Dollar Triggers a Technical Breakdown, Will Bears Show Up?
- EURUSD and DXY take out critical technical levels to further reversal patterns
- Momentum does not automatically follow breaks; so keep tabs on stragglers like AUDUSD, USDCAD
- Retail FX traders are net long Dollar vs the Euro but short vs Pound. See speculative positioning here.
Technical Forecast for US Dollar: Bearish
The bearish break Dollar traders have been keeping close tabs on for weeks was finally triggered this past week. Yet, just as with any journey, the destination isn’t reached with the first step. Unless we are trading derivatives, the break is only the start of an opportunity. Profit comes with the follow through that ensues. Is this a ‘loaded’ break that will find traction with motivated bearish interests or is it merely pressure relief for the speculative class that never musters the conviction of the wider market to establish meaningful trend. Technicals are not made for establishing motivation, but it can certainly lay out the levels that we can follow to tell us whether progress is being made or alternative intentions are being pursued.
For those monitoring the Dollar in general, one of the clearest signals – with one of the more convincing technical pictures – came from the ICE’s DXY Dollar Index. The benchmark cleared its 100-day simple moving average (SMA) and congestion that approximated the ‘neckline’ in a head-and-shoulders pattern that we have been keeping tabs on week in and week out. This is culmination for this traditional technical pattern, and the textbook assumption would be for natural follow through. Unfortunately, markets do not follow the established ‘rules’ so readily. While this index did clear the trendline forming the patterns support around 94.50/40, there is familiar congestion for this benchmark all the way down to 93.25 over the past four months. That is not to say it is a guarantee that it will hold, but if there isn’t conviction behind the bear’s efforts, they can use the moderate levels as an excuse to hold the line.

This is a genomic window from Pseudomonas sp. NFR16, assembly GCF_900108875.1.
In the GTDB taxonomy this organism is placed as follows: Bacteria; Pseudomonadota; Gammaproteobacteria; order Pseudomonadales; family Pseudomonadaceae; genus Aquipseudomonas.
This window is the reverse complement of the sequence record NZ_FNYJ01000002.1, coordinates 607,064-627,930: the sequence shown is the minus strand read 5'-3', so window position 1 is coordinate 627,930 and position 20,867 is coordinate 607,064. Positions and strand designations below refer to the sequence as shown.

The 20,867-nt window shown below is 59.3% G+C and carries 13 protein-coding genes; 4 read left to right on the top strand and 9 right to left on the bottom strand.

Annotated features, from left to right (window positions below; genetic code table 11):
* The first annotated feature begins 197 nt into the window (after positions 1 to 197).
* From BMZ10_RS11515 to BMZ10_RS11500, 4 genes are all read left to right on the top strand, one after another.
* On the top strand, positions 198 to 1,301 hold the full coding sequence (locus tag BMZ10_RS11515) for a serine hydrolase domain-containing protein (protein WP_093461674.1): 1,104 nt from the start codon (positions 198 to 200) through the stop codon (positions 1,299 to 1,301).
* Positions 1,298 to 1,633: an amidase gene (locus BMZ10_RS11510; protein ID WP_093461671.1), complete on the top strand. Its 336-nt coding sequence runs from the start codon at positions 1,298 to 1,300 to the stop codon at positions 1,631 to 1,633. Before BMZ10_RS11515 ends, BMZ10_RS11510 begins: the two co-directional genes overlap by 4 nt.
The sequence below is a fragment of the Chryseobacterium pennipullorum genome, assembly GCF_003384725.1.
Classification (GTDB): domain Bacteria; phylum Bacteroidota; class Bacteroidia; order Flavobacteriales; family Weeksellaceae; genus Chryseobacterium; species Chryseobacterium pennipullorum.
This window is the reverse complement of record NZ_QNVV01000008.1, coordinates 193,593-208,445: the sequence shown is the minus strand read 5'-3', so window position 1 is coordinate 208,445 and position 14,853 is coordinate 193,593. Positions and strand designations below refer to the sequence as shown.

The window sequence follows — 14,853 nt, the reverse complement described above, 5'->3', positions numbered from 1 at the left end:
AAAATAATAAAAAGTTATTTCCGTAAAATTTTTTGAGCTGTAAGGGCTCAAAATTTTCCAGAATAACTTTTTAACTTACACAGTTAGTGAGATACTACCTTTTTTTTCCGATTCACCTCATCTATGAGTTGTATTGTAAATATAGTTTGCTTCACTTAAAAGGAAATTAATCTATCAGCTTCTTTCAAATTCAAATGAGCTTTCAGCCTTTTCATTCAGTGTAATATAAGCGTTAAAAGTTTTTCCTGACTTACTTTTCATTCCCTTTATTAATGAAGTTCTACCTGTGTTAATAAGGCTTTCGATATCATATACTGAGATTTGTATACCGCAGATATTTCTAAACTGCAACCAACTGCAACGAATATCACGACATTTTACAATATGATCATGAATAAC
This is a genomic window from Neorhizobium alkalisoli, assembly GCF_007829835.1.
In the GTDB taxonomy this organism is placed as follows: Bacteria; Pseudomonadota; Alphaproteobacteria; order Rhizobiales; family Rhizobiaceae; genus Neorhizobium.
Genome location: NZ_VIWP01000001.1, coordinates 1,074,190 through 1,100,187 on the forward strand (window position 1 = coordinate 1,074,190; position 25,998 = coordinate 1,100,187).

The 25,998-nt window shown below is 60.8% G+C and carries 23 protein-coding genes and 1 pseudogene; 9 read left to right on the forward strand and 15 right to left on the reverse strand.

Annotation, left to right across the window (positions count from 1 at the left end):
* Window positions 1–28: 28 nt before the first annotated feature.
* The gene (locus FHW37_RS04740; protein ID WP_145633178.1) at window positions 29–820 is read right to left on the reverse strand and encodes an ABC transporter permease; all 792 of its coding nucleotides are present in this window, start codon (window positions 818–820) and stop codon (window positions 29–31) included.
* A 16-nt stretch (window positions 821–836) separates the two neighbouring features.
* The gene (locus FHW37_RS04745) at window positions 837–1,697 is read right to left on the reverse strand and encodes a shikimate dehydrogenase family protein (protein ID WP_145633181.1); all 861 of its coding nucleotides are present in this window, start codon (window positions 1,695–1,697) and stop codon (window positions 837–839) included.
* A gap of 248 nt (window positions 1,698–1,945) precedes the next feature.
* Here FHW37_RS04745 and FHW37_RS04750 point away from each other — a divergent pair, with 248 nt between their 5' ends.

Amongst the ‘majors’ (the most liquid Dollar-based pairs), the EURUSD most clearly reflects the bearish ambitions for the Greenback. The pair’s technical picture the mirror of DXY with 1.1700 standing as its ‘neckline’ in an inverse head-and-shoulders pattern. There is also a 38.2% Fibonacci retracement of the April to August bear trend landing around 1.1740 which could be used as further evidence of an important break. However, if we extend the evaluation of that range out to the February high, the same retracement level actually falls around 1.1785 and still stands through the end of the week. To clear the entire congestion phase back to May, we would need to move beyond 1.1845 and the 200-day SMA stands at 1.1950. Those are levels to keep tabs on for follow through. If, on the other hand, the market drops back below 1.1700; the sense of a false break reversal will start to set in. And, given the girth of just such a failure back in August below 1.1500, traders would readily take to the range implications.
Not all Dollar signals are as clear as the DXY or EURUSD however. Taking a look to an equally-weighted measure derived from all of the majors, we find there is far denser congestion from these past three months to deal with and much less progress. The particular chart-based technical signals here carry far less weight as they will not elicit any response from traders – few actually pull up this composite. However, measures of activity such as the Average True Range (ATR), momentum gauges and relative strength figures offer reasonable approximation for the currency-at-large. And from these, there is still a reserved signal for intent. It would pay therefore to keep targets to reasonable distance and look for further breaks from the pace-setters or further reinforcement from other Dollar pairs before we throw in our deep conviction.
Looking across the Dollar pairs, there are a few examples of majors that have yet to signal the shot from the speculative starting gun. For example, the AUDUSD below has moved up to the border of its 2018 descending trend channel at 0.7300, but the critical break has yet to be registered. If the Dollar will genuinely be toppled, expect this resistance to clear next week. Similarly, USDCAD will break below 1.2900 range support (and 200-day SMA at 1.2864); and GBPUSD will compete with Brexit to move back towards 1.3300. Perhaps one of the more curious cases of Dollar weakness is the USDJPY’s advance towards a 19 month trendline now at 113 which could present a range trade rather than a breakout-style drive.
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